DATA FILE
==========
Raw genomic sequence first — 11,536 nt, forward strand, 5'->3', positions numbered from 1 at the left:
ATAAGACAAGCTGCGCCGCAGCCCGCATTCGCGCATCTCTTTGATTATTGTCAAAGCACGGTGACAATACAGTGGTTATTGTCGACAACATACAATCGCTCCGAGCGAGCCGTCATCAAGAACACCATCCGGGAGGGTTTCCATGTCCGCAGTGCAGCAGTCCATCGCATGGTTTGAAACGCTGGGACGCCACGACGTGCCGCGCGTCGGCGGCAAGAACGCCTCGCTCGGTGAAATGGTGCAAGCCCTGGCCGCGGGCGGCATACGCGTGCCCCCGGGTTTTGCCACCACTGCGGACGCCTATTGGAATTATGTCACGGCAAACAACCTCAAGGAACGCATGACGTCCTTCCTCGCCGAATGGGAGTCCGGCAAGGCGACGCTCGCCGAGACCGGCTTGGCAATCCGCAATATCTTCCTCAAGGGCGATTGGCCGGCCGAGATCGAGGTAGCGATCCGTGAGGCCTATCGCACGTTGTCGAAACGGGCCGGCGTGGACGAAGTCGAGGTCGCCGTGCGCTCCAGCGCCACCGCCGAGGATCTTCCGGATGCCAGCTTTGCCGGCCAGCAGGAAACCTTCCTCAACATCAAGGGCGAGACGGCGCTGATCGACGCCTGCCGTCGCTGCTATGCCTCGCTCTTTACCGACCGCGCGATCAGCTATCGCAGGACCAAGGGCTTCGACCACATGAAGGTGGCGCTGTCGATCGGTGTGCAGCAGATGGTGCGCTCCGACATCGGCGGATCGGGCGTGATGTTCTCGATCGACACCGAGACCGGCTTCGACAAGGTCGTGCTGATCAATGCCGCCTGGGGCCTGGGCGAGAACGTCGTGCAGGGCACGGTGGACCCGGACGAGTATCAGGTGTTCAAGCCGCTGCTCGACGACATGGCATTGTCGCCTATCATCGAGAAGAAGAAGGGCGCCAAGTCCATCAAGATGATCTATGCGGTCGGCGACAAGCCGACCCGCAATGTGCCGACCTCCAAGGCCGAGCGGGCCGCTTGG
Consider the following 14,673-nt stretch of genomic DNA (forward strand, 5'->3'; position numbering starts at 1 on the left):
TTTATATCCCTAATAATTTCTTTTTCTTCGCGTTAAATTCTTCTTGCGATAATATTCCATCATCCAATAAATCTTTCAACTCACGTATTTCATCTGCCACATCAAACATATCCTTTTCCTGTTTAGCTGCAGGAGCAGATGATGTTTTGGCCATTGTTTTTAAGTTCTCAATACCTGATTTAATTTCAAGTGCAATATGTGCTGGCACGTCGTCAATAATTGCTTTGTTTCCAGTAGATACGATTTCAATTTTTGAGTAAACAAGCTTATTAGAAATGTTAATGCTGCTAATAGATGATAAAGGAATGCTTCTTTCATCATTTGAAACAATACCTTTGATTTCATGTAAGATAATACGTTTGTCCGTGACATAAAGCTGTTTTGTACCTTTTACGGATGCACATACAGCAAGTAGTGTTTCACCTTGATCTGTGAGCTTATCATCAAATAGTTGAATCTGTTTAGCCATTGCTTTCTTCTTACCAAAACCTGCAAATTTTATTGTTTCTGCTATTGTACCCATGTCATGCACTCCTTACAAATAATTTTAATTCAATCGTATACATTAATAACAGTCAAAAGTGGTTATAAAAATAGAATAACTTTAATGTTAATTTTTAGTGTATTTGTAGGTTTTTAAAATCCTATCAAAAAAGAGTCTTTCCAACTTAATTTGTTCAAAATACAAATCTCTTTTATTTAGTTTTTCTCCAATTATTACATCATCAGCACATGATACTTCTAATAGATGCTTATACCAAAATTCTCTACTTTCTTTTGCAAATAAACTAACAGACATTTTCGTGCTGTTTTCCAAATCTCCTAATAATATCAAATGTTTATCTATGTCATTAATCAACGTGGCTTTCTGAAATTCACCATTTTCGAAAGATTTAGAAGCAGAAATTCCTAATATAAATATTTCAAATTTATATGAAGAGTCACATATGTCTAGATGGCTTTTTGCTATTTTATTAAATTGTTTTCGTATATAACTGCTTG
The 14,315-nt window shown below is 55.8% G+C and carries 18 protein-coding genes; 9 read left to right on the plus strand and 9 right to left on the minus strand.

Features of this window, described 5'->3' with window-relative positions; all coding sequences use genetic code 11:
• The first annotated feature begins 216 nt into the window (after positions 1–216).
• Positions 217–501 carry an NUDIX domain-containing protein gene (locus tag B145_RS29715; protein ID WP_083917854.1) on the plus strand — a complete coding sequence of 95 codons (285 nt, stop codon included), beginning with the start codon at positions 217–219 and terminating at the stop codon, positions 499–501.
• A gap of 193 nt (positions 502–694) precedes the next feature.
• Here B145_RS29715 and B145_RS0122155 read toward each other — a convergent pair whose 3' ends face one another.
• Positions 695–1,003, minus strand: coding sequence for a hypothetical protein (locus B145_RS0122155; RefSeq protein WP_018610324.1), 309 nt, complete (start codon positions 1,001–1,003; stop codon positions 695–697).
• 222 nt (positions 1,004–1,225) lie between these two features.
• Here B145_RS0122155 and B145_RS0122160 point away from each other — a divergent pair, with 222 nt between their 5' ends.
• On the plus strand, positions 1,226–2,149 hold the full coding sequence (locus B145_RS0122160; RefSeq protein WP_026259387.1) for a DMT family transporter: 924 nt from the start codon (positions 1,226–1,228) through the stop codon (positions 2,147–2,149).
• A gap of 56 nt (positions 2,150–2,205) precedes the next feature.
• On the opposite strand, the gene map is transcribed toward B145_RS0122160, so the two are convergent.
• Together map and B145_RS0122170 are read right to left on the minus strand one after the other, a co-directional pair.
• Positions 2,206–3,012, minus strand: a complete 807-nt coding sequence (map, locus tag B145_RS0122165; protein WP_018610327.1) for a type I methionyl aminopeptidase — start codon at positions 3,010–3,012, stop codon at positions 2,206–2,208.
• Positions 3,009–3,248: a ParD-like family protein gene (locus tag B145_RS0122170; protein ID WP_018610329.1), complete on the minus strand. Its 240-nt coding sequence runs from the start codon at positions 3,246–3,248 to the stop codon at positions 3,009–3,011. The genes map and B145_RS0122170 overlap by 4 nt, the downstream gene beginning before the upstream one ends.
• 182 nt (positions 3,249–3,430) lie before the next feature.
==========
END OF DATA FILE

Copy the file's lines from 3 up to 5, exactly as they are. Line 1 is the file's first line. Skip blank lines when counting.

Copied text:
Consider the following 14,673-nt stretch of genomic DNA (forward strand, 5'->3'; position numbering starts at 1 on the left):
TTTATATCCCTAATAATTTCTTTTTCTTCGCGTTAAATTCTTCTTGCGATAATATTCCATCATCCAATAAATCTTTCAACTCACGTATTTCATCTGCCACATCAAACATATCCTTTTCCTGTTTAGCTGCAGGAGCAGATGATGTTTTGGCCATTGTTTTTAAGTTCTCAATACCTGATTTAATTTCAAGTGCAATATGTGCTGGCACGTCGTCAATAATTGCTTTGTTTCCAGTAGATACGATTTCAATTTTTGAGTAAACAAGCTTATTAGAAATGTTAATGCTGCTAATAGATGATAAAGGAATGCTTCTTTCATCATTTGAAACAATACCTTTGATTTCATGTAAGATAATACGTTTGTCCGTGACATAAAGCTGTTTTGTACCTTTTACGGATGCACATACAGCAAGTAGTGTTTCACCTTGATCTGTGAGCTTATCATCAAATAGTTGAATCTGTTTAGCCATTGCTTTCTTCTTACCAAAACCTGCAAATTTTATTGTTTCTGCTATTGTACCCATGTCATGCACTCCTTACAAATAATTTTAATTCAATCGTATACATTAATAACAGTCAAAAGTGGTTATAAAAATAGAATAACTTTAATGTTAATTTTTAGTGTATTTGTAGGTTTTTAAAATCCTATCAAAAAAGAGTCTTTCCAACTTAATTTGTTCAAAATACAAATCTCTTTTATTTAGTTTTTCTCCAATTATTACATCATCAGCACATGATACTTCTAATAGATGCTTATACCAAAATTCTCTACTTTCTTTTGCAAATAAACTAACAGACATTTTCGTGCTGTTTTCCAAATCTCCTAATAATATCAAATGTTTATCTATGTCATTAATCAACGTGGCTTTCTGAAATTCACCATTTTCGAAAGATTTAGAAGCAGAAATTCCTAATATAAATATTTCAAATTTATATGAAGAGTCACATATGTCTAGATGGCTTTTTGCTATTTTATTAAATTGTTTTCGTATATAACTGCTTG
The 14,315-nt window shown below is 55.8% G+C and carries 18 protein-coding genes; 9 read left to right on the plus strand and 9 right to left on the minus strand.